Very interesting, of course, except for that fact that none of this was what I actually wanted. Google excels at this.

I carefully checked the rest of the page. Perhaps tucked away in a corner of the screen there’d be a way to ask for the dictionary? Nope. Nothing.

It was almost as if the dictionary box had been erased. From existence. And magically replaced with Biff Tannen’s Pleasure Paradise Casino. Great Scott! This is heavy!

So what happened? Just like that alternate timeline (which Marty and Doc eventually repaired) Big Daddy Google has come up with a clever system of analyzing words based on money.

The proprietary Google algorithm looks something like this:

is search term a big money word, something that can be sold

if yes, show results_monetized()

if no and it’s a dictionary word show the dictionary_box() followed by results()

if no and it’s not a dictionary word, show our bastardized rip of a wikipedia entry followed by results() including a link to the real wikipedia page

I know this is complicated programmer-style pseudocode but that’s essentially how it works.

Sooner or later this will happen to every word in the English language dictionary and Google will cease to be a valid source of information and will exist only as a shill, much like a carnival barker on the midway. This process is known as the google stomp. Given enough time Google will have about the same meaning as a highway billboard that advises, “Eat at Joe’s.”

Spend $120 on a game and you just might win a piece of crap made in China that’s worth fifty cents. That’s a Google-sized bargain. This is our inevitable future.

Technology and continuous improvement. Is there anything better? Kaizen!

Abyss Christmas Gift Giving Guide 2014

distorted-floorIt’s Christmas 2014 already. How the hell did that happen? Who has been playing with the time machine?

If it’s pitch black in the house by 5pm it must be time for me to get off my ass and start working on the Abyss Gift Giving Guide. Well, okay. I’ll give it a shot.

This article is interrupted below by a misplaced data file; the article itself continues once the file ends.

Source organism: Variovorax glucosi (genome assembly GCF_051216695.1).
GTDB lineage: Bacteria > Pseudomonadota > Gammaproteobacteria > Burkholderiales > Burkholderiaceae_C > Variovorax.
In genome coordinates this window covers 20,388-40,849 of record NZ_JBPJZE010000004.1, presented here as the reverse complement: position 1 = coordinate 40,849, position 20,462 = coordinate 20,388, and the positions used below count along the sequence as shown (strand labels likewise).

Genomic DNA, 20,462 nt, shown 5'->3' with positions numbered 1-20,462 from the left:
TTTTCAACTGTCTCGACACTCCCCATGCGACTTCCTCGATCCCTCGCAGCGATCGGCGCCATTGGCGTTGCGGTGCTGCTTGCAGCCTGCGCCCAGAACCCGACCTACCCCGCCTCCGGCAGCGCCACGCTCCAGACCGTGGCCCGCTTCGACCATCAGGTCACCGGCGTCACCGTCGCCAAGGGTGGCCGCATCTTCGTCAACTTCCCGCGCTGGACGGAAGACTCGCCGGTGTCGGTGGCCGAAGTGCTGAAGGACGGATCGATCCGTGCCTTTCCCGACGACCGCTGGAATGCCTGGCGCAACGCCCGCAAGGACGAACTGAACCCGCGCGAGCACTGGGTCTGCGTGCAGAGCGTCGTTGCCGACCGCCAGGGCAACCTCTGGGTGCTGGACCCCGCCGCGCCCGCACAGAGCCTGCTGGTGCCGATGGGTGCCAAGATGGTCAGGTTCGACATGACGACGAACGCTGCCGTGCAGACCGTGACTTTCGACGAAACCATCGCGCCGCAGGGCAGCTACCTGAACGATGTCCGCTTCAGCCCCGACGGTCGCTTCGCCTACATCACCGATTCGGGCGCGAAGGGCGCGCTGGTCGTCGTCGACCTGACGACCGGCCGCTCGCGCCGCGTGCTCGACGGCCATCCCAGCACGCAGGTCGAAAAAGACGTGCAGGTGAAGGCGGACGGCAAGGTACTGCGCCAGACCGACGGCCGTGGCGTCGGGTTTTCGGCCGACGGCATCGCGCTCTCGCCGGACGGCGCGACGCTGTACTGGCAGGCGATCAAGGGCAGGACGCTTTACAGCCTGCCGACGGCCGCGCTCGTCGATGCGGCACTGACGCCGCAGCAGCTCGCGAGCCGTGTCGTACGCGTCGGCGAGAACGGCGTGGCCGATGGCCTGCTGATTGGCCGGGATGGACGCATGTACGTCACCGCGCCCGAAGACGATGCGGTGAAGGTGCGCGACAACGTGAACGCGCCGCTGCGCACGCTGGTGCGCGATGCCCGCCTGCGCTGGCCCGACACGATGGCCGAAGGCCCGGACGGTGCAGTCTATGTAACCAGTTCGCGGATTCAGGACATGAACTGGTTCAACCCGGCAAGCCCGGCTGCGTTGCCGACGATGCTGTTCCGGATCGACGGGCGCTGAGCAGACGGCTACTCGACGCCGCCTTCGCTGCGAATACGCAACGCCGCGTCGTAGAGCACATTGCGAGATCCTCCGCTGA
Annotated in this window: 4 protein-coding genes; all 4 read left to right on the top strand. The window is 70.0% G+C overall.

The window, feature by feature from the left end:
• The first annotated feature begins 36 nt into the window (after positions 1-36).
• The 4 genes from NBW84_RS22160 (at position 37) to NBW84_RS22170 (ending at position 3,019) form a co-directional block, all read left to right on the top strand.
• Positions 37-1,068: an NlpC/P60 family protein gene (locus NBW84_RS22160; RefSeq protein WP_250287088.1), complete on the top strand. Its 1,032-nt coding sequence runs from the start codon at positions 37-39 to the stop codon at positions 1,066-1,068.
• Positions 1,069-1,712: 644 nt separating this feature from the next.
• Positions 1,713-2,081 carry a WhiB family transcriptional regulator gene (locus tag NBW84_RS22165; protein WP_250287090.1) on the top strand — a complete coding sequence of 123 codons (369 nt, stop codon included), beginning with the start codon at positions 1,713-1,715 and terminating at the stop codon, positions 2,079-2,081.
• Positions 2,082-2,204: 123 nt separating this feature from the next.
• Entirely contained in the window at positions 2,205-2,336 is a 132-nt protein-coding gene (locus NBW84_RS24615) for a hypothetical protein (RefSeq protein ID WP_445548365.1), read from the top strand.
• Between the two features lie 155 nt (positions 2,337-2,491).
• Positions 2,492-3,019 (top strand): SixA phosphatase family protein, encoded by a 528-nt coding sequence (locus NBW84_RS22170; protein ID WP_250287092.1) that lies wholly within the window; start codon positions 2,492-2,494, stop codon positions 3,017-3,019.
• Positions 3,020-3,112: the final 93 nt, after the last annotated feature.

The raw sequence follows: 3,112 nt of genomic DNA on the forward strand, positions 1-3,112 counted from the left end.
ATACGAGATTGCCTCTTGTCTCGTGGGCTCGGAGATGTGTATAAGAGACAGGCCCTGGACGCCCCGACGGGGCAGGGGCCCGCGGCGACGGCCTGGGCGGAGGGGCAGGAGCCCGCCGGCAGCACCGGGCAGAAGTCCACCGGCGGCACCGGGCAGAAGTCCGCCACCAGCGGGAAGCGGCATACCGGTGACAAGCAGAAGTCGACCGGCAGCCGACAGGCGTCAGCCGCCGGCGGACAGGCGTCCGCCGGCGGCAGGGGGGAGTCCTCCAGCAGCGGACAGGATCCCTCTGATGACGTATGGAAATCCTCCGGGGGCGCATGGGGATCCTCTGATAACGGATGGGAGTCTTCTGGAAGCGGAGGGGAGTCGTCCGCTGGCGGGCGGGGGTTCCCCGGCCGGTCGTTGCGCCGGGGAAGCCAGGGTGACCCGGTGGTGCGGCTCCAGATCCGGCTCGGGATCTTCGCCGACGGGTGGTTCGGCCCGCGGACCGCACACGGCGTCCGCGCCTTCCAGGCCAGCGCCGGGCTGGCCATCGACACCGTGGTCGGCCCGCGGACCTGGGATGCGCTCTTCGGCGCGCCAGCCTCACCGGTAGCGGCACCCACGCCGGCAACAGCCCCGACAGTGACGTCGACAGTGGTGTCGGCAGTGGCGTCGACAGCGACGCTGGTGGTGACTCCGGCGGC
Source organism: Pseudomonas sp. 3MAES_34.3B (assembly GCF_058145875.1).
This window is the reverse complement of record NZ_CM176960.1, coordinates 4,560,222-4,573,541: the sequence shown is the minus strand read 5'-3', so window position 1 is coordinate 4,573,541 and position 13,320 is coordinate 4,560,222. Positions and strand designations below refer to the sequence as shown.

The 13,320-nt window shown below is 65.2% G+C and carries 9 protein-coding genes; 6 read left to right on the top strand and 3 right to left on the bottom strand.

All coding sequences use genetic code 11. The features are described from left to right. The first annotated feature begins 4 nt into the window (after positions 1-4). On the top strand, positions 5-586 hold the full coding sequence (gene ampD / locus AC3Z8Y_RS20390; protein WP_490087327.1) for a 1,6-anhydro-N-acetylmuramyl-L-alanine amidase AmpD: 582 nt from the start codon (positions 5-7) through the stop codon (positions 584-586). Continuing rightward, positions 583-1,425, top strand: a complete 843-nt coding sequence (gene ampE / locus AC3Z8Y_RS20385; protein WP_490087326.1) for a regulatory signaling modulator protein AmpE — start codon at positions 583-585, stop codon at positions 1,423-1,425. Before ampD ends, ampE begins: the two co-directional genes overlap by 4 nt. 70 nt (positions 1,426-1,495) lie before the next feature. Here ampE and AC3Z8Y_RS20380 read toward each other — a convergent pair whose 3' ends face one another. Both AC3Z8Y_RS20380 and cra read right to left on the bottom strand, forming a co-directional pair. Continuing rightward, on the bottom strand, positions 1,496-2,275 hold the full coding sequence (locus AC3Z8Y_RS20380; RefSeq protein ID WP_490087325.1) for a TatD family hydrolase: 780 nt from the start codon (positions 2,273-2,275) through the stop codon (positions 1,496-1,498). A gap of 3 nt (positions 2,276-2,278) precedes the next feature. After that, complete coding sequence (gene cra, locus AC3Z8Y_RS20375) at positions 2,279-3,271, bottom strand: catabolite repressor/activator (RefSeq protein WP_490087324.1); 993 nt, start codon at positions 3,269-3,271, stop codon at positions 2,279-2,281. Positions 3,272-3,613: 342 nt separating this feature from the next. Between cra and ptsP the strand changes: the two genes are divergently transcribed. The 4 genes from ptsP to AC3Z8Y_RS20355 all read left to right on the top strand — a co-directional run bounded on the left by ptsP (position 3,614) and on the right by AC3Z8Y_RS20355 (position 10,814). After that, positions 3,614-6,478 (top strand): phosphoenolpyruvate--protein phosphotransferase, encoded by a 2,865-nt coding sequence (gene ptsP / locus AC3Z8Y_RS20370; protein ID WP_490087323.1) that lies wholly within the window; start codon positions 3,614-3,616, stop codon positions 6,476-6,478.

We were supposed to have flying cars by what? 2008? 1999? Where are they? Where are my flying cars? In the meantime, what else ain’t we got?

The following ideas are products of my fertile incontinent barren mind and may not yet be available in stores…

e-i-Opaque Windows

Thank god this has nothing to do with Microsoft.

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Who Is Hosing Me?

I hope y’all enjoyed the kid-friendly headline. It wasn’t my first choice. -Ed.

I’m looking at one of the 42,000 spinning animations that constitute the soundtrack of my life. In this particular instance it belongs to the Netflix app on my iPad. But really it could be any of them.

One question: Who is responsible for this outage outrage?

Yes, we have the technology to sell technology whether it is ready for prime time or not.

When I was a kid “sit and spin” was consider an insult. Now it’s a phrase that singularly defines an entire generation of tech-hungry consumers.

Who decided this shit was ready? Because I have a serious bone to pick with them.

The technology cycle works like this: Invent. Sell. Count your piles of gold. Then, and only then, stick your head up, look around and see how it works. (Just ask Apple about iOS 8.)

This thing, right here, right now, is not working. Since it takes about 42 pieces of tech just to make this go, how should I proceed? Is there a way for an average schmo like me to logically isolate the culprit? Is there anyone I can call who won’t say, “Nope. It’s not us,” and point the finger at one of the other 41 links in the chain, including me?

I think not.

Is it my ISP? The cable assholes of Satan? Is it the router? The modem? Any points of relay on the internet between me and them? Is it a problem in my iPad? Is it Netflix itself? Is it the Amazon Cloud where Netflix wisely decided to put their egg in a basket? Is it a fucking solar flare?

All I know is that I paid a lot of money for this shit and that money is long gone. And there’s no tech fairy who will make it right.

What a helpless feeling. It’s enough to make my head spin.

This post was written on an iPad using only one finger. Sheer torture.